The aviation sector’s ongoing difficulties to recruit more staff are here to stay, according to Airlines UK’s chief executive Tim Alderslade.
“There’s a huge number of challenges [to overcome in the industry] and labour will be a real issue moving forward, and not just in the short term,” he said today while speaking at Advantage Travel Partnership’s panel debate.
“It’s going to be a difficult few months as the labour just isn’t there, and it will take a number of years to get back to where we were.”
The trade body’s boss warned that the sector needs to “get [recruitment” right” if it doesn’t want to go through a “really difficult few years,” adding he was already talking to the government about how to make aviation attractive again.
Alderslade explained that while Brexit shrank significantly the recruitment pool the sector has available, post-Covid, those who were made redundant because of the pandemic have decided not to come back.
“People have left aviation to go and work in other parts of the economy and realised, ‘I’ve got a better life doing this,” he said.
“The question is how do we make aviation and travel attractive proposition for young British people coming through, because that’s what the government wants to talk about. I don’t have the answers, but unless we get it right, it’s going to be a really difficult few years.”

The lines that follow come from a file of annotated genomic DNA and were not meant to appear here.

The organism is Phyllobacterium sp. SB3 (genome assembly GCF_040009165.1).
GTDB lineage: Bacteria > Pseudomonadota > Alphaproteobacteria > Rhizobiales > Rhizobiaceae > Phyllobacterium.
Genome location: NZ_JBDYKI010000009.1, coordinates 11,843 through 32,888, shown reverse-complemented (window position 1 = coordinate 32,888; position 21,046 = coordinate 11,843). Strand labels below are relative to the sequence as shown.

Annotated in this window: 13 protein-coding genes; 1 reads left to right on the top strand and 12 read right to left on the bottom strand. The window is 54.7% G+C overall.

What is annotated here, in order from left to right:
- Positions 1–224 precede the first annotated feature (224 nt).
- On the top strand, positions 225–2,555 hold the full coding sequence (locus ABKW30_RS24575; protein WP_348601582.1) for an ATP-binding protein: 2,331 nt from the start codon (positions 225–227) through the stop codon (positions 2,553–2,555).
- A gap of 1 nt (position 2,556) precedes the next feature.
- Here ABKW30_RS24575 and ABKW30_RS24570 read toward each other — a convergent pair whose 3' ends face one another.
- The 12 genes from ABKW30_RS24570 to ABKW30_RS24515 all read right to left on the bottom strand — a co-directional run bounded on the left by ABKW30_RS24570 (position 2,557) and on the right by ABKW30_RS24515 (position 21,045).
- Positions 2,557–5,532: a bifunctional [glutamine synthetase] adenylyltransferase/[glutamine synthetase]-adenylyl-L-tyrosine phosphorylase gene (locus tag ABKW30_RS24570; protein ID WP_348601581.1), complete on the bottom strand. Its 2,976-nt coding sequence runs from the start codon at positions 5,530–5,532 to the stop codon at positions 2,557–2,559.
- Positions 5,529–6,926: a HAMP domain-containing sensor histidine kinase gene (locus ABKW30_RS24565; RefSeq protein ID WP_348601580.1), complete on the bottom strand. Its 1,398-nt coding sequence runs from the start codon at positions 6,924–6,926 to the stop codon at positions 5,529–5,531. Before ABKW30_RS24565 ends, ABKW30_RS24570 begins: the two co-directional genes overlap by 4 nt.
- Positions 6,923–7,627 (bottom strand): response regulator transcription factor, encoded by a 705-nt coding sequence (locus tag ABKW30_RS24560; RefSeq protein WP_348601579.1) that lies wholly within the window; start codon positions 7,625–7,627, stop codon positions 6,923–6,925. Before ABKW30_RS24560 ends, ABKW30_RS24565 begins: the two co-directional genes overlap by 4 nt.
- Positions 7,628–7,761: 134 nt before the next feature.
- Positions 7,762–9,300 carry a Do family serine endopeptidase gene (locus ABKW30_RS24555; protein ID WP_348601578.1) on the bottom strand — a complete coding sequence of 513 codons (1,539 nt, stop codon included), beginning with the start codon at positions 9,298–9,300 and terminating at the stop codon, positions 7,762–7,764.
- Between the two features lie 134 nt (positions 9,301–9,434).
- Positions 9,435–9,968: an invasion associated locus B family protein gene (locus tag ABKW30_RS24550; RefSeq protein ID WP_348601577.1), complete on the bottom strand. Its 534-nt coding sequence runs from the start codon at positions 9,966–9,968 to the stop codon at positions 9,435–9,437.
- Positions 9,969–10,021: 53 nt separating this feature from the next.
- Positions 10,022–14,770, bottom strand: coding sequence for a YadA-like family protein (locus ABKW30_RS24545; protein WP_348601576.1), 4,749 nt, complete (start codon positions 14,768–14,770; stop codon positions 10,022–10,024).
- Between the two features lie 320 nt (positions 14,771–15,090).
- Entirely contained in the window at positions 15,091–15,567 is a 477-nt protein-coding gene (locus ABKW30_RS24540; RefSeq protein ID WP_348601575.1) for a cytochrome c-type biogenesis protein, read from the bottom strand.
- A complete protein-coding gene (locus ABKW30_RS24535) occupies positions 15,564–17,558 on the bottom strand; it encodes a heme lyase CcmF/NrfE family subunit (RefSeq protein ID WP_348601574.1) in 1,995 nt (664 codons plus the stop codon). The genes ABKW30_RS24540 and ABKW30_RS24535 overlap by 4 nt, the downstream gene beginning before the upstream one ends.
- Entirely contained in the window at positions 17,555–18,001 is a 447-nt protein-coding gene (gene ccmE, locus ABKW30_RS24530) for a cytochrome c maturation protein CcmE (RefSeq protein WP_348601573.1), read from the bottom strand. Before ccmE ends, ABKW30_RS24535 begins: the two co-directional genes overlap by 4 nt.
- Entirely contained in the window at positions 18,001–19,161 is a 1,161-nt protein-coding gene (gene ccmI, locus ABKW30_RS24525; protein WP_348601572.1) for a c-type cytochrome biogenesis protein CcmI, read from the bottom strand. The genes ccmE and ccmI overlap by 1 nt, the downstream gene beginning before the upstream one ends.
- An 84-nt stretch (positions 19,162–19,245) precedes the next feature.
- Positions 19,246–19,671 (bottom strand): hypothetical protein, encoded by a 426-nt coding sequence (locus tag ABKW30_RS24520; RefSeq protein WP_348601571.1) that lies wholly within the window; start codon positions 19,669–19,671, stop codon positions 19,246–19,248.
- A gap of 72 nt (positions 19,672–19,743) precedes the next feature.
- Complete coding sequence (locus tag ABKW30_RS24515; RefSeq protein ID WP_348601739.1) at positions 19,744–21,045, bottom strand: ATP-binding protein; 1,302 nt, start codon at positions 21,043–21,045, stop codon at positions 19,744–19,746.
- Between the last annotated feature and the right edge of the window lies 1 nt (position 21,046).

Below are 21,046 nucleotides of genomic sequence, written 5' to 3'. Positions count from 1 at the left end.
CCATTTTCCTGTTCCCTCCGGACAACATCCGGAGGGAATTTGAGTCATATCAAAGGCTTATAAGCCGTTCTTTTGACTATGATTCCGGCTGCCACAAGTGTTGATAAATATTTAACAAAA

Echoed by Advantage’s boss Julia Lo-Bue Said, Alderslade’s words come amid a turbulent moment for the UK’s travel sector.
Over the last few weeks, thousands of travellers were left stranded after a streak of Covid-induced staff shortages created a wreckage over the Easter period, hitting British Airways, easyJet and TUI the most.
According to aviation analyst Sally Gethin, the situation was worsened by travel suddenly reopening after being left out of sector-specific government support for 18 months.
“There was little to no sector specific support during the pandemic, and consequently jobs and incomes haemorrhaged across the sector, despite continuing pleas to government by airline and airport leaders,” she told City A.M.
“Having failed to adequately support air travel throughout the pandemic, and actually hampering it with confusing travel rules, the UK government now has to support aviation as demand increases.
“It has until 1 June to submit its response to the Transport Committee recommendations on a recovery programme for UK aviation.”